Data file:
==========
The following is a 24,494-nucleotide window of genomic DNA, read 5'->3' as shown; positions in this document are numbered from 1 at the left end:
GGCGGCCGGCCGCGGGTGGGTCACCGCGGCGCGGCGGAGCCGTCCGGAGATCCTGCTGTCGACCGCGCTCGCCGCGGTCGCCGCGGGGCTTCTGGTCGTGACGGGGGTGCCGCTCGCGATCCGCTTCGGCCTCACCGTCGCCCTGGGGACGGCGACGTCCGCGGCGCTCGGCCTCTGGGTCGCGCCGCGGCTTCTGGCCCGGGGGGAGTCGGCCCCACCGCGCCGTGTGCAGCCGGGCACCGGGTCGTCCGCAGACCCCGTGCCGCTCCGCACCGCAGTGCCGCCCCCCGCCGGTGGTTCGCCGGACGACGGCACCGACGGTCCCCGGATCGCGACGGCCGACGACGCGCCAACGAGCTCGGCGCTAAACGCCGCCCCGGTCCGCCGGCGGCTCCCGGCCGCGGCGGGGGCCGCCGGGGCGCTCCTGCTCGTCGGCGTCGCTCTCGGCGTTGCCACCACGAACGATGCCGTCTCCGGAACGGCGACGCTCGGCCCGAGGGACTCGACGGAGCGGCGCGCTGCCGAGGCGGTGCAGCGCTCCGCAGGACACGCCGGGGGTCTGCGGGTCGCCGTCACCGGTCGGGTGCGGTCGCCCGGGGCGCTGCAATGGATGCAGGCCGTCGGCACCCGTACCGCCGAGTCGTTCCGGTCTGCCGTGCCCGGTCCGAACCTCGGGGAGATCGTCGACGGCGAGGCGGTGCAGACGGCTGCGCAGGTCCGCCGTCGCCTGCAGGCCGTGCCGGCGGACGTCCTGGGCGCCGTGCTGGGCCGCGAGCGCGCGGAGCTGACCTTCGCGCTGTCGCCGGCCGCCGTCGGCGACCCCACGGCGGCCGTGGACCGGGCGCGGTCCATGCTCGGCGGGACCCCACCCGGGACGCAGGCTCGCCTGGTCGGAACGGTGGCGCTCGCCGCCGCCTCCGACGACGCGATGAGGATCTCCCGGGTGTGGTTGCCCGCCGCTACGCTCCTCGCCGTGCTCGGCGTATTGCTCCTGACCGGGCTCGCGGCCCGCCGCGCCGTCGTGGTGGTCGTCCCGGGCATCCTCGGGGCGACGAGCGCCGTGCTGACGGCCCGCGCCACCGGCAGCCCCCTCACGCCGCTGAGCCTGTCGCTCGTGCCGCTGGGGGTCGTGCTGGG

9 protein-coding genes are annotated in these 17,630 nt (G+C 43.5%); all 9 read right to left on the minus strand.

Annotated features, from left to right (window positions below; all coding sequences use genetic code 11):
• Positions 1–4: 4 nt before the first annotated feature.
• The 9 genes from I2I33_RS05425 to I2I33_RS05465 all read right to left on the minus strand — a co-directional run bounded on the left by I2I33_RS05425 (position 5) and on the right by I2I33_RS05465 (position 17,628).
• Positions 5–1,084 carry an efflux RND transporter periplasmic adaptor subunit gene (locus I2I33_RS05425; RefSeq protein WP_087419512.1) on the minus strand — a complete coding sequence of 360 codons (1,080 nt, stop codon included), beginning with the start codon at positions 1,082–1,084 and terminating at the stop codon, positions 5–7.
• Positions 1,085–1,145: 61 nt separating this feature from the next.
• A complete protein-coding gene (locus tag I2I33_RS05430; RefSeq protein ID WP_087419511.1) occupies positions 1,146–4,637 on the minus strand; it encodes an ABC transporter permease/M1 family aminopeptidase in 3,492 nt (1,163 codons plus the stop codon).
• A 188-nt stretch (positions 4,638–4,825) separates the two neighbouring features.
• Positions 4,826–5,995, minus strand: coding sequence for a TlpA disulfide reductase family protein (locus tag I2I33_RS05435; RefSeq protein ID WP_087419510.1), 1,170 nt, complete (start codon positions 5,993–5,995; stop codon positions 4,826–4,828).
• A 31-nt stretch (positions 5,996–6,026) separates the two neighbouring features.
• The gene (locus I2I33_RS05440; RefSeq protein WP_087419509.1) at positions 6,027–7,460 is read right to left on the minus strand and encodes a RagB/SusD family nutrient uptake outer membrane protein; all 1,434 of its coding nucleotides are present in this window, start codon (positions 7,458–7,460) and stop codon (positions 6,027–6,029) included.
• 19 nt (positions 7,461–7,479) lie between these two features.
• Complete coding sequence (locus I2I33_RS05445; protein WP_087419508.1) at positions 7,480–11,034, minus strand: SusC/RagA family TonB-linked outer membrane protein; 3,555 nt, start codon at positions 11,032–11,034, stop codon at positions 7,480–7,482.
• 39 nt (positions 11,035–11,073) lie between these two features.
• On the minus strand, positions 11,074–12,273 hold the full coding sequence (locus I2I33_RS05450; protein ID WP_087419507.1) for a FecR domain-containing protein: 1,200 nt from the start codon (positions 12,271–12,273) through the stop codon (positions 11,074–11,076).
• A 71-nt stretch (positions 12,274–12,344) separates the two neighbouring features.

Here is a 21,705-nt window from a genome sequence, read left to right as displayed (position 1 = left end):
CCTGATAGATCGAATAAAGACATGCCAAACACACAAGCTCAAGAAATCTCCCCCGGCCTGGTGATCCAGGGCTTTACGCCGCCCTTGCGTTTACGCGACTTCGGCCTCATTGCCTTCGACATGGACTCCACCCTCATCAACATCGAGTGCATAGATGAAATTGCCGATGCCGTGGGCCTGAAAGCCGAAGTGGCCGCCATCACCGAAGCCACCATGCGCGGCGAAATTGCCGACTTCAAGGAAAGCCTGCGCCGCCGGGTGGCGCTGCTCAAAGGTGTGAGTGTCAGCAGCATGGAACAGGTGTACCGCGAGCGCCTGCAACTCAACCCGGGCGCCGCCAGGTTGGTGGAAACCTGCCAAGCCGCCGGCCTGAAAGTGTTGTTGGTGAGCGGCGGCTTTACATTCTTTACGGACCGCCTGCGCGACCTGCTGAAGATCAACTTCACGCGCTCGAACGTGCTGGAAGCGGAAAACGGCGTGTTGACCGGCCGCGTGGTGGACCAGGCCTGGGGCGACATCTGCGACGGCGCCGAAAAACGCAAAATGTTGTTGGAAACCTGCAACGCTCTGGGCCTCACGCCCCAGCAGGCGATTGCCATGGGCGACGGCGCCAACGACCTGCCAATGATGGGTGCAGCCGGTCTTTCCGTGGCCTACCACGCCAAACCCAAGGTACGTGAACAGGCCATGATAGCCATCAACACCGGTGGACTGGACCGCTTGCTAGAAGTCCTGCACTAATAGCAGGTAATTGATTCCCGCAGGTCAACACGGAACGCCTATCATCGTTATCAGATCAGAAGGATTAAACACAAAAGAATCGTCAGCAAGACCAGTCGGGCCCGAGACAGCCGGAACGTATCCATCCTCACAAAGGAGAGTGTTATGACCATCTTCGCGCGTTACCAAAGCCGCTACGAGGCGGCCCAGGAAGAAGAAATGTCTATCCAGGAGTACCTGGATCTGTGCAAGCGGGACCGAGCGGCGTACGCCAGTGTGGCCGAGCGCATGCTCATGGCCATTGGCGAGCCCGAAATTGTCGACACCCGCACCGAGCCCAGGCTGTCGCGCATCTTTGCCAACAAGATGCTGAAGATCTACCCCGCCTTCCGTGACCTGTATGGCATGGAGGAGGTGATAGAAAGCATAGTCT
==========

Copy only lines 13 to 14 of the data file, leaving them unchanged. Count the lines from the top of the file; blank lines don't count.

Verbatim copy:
• The gene (locus I2I33_RS05440; RefSeq protein WP_087419509.1) at positions 6,027–7,460 is read right to left on the minus strand and encodes a RagB/SusD family nutrient uptake outer membrane protein; all 1,434 of its coding nucleotides are present in this window, start codon (positions 7,458–7,460) and stop codon (positions 6,027–6,029) included.
• 19 nt (positions 7,461–7,479) lie between these two features.